LOCATION AMOSTOWN MAEstablished Series
TAXONOMIC CLASS: Coarse-loamy, mixed, active, mesic Oxyaquic Dystrudepts
TYPICAL PEDON: Amostown fine sandy loam - red pine plantation. (Colors are for moist soil unless otherwise noted.)
Ap--0 to 10 inches; dark brown (10YR 3/3) fine sandy loam, (10YR 6/2) dry; weak fine and medium granular structure; very friable; many small roots; extremely acid; abrupt smooth boundary. (6 to 13 inches thick)
Bw1--10 to 18 inches; dark yellowish brown (10YR 4/4) fine sandy loam; weak fine and medium granular and weak medium subangular blocky structure; friable; many small and medium roots; extremely acid; clear smooth boundary. (3 to 12 inches thick)
Bw2--18 to 23 inches; yellowish brown (10YR 5/4) fine sandy loam; weak fine and medium granular structure; friable; few medium roots and many very small roots; common medium prominent yellowish red (5YR 4/6) and dark yellowish brown (10YR 4/4) masses of iron accumulation; extremely acid; clear smooth boundary. (4 to 12 inches thick)
Bw3--23 to 32 inches; light olive brown (2.5Y 5/4) sandy loam; weak fine and medium granular structure; friable; many very small roots; common coarse prominent yellowish red (5YR 4/6) and strong brown (7.5YR 5/8) masses of iron accumulation; very strongly acid; abrupt smooth boundary. (0 to 15 inches thick)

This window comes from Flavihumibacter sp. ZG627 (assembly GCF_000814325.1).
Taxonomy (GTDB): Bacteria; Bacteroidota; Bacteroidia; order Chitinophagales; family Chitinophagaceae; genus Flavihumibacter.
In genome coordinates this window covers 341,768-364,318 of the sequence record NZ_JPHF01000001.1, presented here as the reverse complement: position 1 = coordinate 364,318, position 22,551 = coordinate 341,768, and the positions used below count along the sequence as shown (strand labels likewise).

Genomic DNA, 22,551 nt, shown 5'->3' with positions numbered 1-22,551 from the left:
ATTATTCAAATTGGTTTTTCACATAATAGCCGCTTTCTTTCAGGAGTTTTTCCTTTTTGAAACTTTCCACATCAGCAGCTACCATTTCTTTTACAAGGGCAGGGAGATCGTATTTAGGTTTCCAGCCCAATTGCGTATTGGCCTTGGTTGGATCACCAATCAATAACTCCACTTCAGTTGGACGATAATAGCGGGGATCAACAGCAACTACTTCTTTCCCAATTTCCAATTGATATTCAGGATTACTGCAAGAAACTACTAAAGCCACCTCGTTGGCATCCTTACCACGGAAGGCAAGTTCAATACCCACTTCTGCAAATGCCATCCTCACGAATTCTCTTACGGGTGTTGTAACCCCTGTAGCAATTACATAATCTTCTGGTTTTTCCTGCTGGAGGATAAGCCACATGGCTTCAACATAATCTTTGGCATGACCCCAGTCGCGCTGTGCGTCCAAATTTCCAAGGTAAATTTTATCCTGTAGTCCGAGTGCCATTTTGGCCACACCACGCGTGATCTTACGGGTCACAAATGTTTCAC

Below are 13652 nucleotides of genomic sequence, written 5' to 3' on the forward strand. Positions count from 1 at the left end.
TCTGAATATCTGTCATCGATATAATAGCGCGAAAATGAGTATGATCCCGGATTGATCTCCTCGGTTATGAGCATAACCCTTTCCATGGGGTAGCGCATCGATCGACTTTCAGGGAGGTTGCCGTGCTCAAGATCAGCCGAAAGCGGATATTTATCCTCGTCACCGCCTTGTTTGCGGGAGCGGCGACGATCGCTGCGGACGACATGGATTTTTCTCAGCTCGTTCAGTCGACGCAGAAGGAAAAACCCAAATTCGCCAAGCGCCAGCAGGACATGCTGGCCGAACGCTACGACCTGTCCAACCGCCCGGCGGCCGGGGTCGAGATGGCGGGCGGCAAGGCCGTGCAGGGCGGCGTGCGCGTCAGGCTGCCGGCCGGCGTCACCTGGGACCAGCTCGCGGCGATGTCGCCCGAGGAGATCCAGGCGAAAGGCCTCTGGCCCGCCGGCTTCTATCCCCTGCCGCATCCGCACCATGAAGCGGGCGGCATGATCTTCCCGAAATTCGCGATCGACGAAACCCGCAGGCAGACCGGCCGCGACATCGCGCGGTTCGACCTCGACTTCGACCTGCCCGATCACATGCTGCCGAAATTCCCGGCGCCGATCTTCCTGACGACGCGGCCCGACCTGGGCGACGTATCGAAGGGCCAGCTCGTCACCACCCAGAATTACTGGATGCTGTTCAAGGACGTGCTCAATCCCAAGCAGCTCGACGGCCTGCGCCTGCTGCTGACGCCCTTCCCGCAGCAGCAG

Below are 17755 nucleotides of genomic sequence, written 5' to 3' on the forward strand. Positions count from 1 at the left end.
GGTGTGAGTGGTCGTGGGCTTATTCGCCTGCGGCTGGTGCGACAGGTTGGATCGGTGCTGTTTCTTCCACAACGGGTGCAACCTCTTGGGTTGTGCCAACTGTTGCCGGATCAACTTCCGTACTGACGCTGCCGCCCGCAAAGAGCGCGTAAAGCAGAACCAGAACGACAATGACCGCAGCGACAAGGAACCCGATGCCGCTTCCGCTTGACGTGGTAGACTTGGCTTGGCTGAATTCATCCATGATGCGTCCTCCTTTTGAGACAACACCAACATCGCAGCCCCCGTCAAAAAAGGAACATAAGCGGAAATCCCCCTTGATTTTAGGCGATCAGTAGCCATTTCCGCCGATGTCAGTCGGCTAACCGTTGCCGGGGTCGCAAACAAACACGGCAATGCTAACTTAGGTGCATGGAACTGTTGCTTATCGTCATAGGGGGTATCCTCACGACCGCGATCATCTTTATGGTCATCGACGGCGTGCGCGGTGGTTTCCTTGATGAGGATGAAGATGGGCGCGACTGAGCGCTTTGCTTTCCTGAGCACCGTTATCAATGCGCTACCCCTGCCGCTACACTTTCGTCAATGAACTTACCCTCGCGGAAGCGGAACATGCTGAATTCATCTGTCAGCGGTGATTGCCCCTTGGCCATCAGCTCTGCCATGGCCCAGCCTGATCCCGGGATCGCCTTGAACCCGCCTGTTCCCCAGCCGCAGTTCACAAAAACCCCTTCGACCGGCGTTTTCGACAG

2C--32 to 65 inches; grayish brown (10YR 5/2) varved silt and very fine sand; weak thick platy structure; firm, slightly sticky, slightly plastic; common medium prominent reddish brown (5YR 4/4) and dark yellowish brown (10YR 4/4) masses of iron accumulation; strongly acid.
TYPE LOCATION: Hampden County, Massachusetts; Robinson State Park in the Town of Agawam, 1/2 mile northeast of intersection of North Street and North Westfield Street; 200 feet west of Miller Brook in red pine plantation. USGS West Springfield 7 1/2 minute quadrangle; Latitude 42 degrees 5 minutes 12 seconds North and Longitude 72 degrees 40 minutes 16 seconds West; NAD 27.